Monday, August 08, 2005

EA Relying on Video Game Sequels

This is not specific to the mobile universe, but it does offer a good read for those companies trying to tap into the mobile gaming market. The New York Times (site registration required) takes a look at the potential pitfalls Electronic Arts faces due to its heavy reliance on sequels for its well-established gaming library (e.g. Madden, Need for Speed) and licensed media properties (i.e. Lord of the Rings). The strategy has come under fire recently given disappointing financial results and whether the company has lost its creative way.

Mike Hickey financial analyst at Janco Partners said "There's a feeling of franchise fatigue. Gamers are wondering, 'Do I need to buy this game again this year? I just bought it last year."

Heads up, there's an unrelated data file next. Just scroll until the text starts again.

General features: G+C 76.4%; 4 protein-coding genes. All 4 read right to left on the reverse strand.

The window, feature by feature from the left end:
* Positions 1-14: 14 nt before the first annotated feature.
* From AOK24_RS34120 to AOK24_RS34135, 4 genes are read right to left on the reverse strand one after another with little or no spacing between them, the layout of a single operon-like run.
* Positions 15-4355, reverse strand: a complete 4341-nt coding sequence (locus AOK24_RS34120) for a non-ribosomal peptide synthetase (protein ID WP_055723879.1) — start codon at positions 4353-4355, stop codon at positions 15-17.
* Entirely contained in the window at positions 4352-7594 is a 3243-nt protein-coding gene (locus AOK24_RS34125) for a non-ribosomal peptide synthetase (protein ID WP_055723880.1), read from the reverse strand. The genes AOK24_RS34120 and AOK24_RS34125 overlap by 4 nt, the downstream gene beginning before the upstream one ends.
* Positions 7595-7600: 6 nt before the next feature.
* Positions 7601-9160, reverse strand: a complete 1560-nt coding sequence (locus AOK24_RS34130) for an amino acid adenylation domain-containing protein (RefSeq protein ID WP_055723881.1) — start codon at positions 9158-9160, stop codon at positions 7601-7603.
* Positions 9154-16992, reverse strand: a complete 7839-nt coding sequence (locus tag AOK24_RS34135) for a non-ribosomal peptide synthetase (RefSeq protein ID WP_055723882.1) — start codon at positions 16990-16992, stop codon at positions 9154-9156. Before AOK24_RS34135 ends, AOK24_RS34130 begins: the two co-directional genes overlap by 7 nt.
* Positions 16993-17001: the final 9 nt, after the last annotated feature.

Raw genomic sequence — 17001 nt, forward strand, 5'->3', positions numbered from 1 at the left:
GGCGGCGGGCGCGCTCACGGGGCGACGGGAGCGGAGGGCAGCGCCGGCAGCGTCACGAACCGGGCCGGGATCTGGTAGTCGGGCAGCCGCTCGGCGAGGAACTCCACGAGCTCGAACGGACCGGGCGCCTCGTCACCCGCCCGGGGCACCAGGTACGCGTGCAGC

Michael Wallace, financial analyst at UBS, commenting on EA's dependence on sports games, which account for about 30 percent revenue, said, "Their sports business gives them a leg up on everybody else. It's the closest thing there is to recurring revenue in this business."

So what does this all mean for the mobile gaming industry, especially EA's emerging efforts in the space? Will gamers want to own Madden for their cell phone or mobile device if they already have a better version for their game console? As recent research has shown, casual/simple games currently rule the mobile gaming space with sports and action games not garnering much appeal beyond a small audience.

Where might EA succeed? I can definitely see a mobile version of The Sims being successful among both male and female audiences, and driving network traffic for the carriers. Combining it with some sort of location-based service might be a very cool twist too, allowing users to interact with other sims that are physically close by.

It's hard to bet against EA with their massive market presence and extensive catalog, but it will probably require a different mindset to penetrate the mobile market. Is EA up to the task?